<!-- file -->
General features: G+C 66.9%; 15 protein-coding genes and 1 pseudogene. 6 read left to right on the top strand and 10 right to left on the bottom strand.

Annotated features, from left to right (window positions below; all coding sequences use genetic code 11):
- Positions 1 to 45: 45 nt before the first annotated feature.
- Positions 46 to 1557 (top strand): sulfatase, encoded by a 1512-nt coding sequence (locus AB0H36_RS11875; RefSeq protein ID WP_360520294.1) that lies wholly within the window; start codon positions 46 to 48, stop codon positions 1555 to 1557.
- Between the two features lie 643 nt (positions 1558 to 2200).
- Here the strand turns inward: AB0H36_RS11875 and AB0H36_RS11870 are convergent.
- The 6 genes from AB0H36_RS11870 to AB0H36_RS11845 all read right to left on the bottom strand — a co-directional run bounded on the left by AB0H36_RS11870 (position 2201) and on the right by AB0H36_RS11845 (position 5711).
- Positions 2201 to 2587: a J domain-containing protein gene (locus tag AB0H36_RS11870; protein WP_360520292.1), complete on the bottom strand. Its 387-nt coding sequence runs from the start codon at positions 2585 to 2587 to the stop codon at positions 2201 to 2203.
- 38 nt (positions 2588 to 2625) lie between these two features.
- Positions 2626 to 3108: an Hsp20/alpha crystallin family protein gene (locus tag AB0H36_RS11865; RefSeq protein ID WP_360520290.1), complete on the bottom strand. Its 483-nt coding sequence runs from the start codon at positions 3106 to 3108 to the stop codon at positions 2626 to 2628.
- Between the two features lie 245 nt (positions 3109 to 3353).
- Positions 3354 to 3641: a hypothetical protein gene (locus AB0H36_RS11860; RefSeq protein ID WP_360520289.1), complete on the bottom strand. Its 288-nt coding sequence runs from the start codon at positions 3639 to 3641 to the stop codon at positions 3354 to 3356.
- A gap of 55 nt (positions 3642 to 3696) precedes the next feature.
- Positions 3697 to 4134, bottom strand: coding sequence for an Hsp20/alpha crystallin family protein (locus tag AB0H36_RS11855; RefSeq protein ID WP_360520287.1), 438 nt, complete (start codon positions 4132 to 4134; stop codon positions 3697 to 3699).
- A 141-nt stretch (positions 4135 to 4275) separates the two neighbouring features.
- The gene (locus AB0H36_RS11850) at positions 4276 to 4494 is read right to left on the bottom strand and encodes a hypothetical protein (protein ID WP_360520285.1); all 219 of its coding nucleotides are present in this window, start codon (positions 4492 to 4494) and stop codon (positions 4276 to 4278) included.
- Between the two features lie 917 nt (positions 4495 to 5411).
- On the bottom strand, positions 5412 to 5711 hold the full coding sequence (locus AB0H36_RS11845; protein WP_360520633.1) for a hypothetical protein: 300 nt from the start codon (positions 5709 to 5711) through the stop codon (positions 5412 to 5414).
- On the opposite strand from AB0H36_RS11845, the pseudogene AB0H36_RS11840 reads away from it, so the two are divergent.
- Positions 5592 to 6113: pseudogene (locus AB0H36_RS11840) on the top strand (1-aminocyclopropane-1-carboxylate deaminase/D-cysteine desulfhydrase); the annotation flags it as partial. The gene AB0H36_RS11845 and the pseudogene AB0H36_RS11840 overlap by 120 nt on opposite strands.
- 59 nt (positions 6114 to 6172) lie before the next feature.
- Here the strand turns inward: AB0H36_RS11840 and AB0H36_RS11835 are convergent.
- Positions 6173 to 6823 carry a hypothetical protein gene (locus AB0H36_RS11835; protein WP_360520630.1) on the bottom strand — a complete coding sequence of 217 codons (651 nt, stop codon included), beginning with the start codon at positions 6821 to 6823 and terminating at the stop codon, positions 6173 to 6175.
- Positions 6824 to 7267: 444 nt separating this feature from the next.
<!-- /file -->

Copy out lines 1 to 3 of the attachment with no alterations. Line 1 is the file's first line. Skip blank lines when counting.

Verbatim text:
General features: G+C 66.9%; 15 protein-coding genes and 1 pseudogene. 6 read left to right on the top strand and 10 right to left on the bottom strand.

Annotated features, from left to right (window positions below; all coding sequences use genetic code 11):
- Positions 1 to 45: 45 nt before the first annotated feature.